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Constriction is a method used by various snake species to kill or subdue their prey. Although some species of venomous and mildly venomous snakes do use constriction to subdue their prey, most snakes which use constriction lack venom. The snake initially strikes at its prey and holds on, pulling the prey into its coils or, in the case of very large prey, pulling itself onto the prey. The snake will then wrap one or two loops around the prey, forming a constriction coil. The snake will monitor the prey's heartbeat to ascertain when it is dead.
Contrary to myth, the snake does not crush the prey, or break its bones. However, several natural observations exist involving wild Anacondas that show broken bones in large prey. Also, contrary to previous belief, the snake does not cause suffocation by constricting the victim; instead, a study of death caused by boa constrictors showed that constriction "shuts off" blood flow (and therefore oxygen) needed by vital organs such as the heart and brain, leading to unconsciousness within seconds and cardiac arrest shortly thereafter. Further, multiple species of snakes have been shown to constrict with pressures higher than those shown to induce cardiac arrest. In conjunction with observations of oral and nasal hemorrhaging in prey, constriction pressures are also thought to interfere with neural processing by forcing blood towards the brain. In other words, constriction can work by different mechanisms at varying pressures. It likely interferes with breathing at low pressures, can interrupt blood flow and overwhelm the prey's usual blood pressure and circulation at moderate pressures, and can interfere with neural processing and damage tissues at high pressures.
During constriction events where the prey's heart is impeded, arterial pressure drops while venous pressure increases, and blood vessels begin to close. The heart does not have enough strength to pump against the pressure and blood flow stops. Internal organs with high metabolic rates, including the brain, liver, and heart, begin to stop functioning and die due to ischemia, a loss of oxygen and glucose. There is evidence that boa constrictors have more difficulty killing ectotherms—animals like lizards and snakes that rely on external heat to regulate their body temperatures. A boa constrictor was observed attacking a spinytail iguana for an hour, and the iguana survived.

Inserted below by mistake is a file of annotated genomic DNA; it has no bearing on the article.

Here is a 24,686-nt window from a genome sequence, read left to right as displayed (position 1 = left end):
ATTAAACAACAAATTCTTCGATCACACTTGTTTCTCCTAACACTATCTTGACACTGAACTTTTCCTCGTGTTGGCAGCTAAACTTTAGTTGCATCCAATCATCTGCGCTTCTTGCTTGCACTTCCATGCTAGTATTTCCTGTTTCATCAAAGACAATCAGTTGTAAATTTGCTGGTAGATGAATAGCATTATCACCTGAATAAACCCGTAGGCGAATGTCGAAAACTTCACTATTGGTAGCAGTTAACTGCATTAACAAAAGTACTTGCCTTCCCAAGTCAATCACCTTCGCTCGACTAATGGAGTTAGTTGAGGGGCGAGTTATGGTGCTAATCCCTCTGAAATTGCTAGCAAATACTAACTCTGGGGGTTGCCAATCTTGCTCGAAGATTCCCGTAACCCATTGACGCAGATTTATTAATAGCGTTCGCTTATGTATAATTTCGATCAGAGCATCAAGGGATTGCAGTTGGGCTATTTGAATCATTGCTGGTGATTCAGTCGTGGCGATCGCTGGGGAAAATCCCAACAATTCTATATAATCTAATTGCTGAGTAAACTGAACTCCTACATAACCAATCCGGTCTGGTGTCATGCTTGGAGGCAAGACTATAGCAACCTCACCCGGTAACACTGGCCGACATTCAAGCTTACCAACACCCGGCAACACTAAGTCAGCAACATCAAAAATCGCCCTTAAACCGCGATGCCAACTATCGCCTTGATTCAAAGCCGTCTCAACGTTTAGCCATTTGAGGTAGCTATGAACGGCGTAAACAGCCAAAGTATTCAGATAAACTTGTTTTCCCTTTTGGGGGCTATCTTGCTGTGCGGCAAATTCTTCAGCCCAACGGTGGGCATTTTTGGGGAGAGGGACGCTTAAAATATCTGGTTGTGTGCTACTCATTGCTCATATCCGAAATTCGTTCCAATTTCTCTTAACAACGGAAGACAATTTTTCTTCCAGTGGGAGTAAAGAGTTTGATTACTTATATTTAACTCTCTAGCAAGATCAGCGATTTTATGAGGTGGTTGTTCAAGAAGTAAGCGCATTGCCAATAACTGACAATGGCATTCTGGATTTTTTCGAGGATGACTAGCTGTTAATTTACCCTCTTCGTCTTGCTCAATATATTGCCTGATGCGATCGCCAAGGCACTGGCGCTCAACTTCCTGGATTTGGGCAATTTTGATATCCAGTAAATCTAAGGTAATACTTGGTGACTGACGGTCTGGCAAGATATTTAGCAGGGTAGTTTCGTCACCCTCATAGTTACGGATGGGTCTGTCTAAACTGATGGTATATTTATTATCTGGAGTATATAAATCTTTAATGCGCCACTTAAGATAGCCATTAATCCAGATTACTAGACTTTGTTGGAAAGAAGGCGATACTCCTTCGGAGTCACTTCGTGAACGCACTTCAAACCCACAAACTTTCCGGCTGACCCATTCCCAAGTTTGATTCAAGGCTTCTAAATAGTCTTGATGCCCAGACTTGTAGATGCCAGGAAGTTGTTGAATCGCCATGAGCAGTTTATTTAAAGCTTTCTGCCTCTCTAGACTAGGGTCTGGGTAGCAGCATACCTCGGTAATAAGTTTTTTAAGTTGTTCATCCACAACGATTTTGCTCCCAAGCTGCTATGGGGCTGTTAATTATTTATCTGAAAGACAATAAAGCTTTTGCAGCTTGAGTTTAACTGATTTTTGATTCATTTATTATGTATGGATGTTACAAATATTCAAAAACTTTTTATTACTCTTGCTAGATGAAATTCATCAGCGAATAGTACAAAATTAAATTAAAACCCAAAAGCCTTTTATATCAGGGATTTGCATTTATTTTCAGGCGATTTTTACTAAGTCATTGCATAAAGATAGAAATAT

As this is comparatively recent research (2015), it is possible that other constrictors kill in other ways. It had previously been accepted that constrictors used their body to hold the prey tight and prevent the prey from drawing air into its lungs, resulting in death from asphyxia, or that the pressure of constriction causes a rise in the pressure in the prey's body cavity greater than the heart can counter, resulting in immediate cardiac arrest; data from earlier studies had also indicated that snakes can exert enough pressure for these to be plausible.
Venomous snakes that also use constriction include the mussuranas (ophiophagous South American mildly venomous rear-fanged colubrids which use constriction to subdue snakes including pit vipers), the western terrestrial garter snake (North American colubrid which is an inefficient constrictor and, like most Thamnophis garter snakes, mildly venomous), some species of Boiga snakes (Asian and Australian rear-fanged colubrids) including the brown tree snake (Boiga irregularis), some species of Australian elapids (including some of the venomous Pseudonaja brown snakes and one Australian coral snake Simoselaps), and a few Australian colubrids.
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